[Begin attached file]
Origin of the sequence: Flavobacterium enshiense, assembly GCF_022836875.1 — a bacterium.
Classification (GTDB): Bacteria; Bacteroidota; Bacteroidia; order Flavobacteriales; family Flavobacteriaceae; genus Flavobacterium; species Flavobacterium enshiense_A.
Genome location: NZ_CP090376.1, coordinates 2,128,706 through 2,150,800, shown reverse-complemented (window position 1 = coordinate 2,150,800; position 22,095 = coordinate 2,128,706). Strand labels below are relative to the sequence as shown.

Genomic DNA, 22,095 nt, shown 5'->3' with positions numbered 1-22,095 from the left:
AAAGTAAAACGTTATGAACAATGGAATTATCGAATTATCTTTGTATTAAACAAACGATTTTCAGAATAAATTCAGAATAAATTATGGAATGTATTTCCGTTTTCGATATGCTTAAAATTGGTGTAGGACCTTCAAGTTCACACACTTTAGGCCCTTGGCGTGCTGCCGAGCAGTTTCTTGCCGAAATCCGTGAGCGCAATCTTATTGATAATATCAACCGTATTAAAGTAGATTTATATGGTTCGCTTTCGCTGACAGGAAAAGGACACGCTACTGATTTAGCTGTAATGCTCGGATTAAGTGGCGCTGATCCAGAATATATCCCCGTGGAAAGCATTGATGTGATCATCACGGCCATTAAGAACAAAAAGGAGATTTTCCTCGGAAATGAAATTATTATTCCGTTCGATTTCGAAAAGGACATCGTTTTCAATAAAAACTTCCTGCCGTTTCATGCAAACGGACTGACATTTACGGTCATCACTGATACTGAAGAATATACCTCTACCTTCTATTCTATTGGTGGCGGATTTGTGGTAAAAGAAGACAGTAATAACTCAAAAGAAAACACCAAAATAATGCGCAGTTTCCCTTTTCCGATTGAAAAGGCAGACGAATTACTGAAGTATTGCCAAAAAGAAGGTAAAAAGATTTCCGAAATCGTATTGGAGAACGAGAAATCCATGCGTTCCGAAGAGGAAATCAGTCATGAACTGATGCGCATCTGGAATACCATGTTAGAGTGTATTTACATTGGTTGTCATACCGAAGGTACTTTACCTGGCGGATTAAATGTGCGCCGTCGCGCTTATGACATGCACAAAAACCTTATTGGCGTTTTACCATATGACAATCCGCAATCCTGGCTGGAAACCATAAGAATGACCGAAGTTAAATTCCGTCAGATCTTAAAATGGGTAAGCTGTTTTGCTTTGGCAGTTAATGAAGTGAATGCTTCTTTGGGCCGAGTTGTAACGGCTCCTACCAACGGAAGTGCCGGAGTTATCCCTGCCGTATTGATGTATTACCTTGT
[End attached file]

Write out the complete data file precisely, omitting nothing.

Origin of the sequence: Flavobacterium enshiense, assembly GCF_022836875.1 — a bacterium.
Classification (GTDB): Bacteria; Bacteroidota; Bacteroidia; order Flavobacteriales; family Flavobacteriaceae; genus Flavobacterium; species Flavobacterium enshiense_A.
Genome location: NZ_CP090376.1, coordinates 2,128,706 through 2,150,800, shown reverse-complemented (window position 1 = coordinate 2,150,800; position 22,095 = coordinate 2,128,706). Strand labels below are relative to the sequence as shown.

Genomic DNA, 22,095 nt, shown 5'->3' with positions numbered 1-22,095 from the left:
AAAGTAAAACGTTATGAACAATGGAATTATCGAATTATCTTTGTATTAAACAAACGATTTTCAGAATAAATTCAGAATAAATTATGGAATGTATTTCCGTTTTCGATATGCTTAAAATTGGTGTAGGACCTTCAAGTTCACACACTTTAGGCCCTTGGCGTGCTGCCGAGCAGTTTCTTGCCGAAATCCGTGAGCGCAATCTTATTGATAATATCAACCGTATTAAAGTAGATTTATATGGTTCGCTTTCGCTGACAGGAAAAGGACACGCTACTGATTTAGCTGTAATGCTCGGATTAAGTGGCGCTGATCCAGAATATATCCCCGTGGAAAGCATTGATGTGATCATCACGGCCATTAAGAACAAAAAGGAGATTTTCCTCGGAAATGAAATTATTATTCCGTTCGATTTCGAAAAGGACATCGTTTTCAATAAAAACTTCCTGCCGTTTCATGCAAACGGACTGACATTTACGGTCATCACTGATACTGAAGAATATACCTCTACCTTCTATTCTATTGGTGGCGGATTTGTGGTAAAAGAAGACAGTAATAACTCAAAAGAAAACACCAAAATAATGCGCAGTTTCCCTTTTCCGATTGAAAAGGCAGACGAATTACTGAAGTATTGCCAAAAAGAAGGTAAAAAGATTTCCGAAATCGTATTGGAGAACGAGAAATCCATGCGTTCCGAAGAGGAAATCAGTCATGAACTGATGCGCATCTGGAATACCATGTTAGAGTGTATTTACATTGGTTGTCATACCGAAGGTACTTTACCTGGCGGATTAAATGTGCGCCGTCGCGCTTATGACATGCACAAAAACCTTATTGGCGTTTTACCATATGACAATCCGCAATCCTGGCTGGAAACCATAAGAATGACCGAAGTTAAATTCCGTCAGATCTTAAAATGGGTAAGCTGTTTTGCTTTGGCAGTTAATGAAGTGAATGCTTCTTTGGGCCGAGTTGTAACGGCTCCTACCAACGGAAGTGCCGGAGTTATCCCTGCCGTATTGATGTATTACCTTGT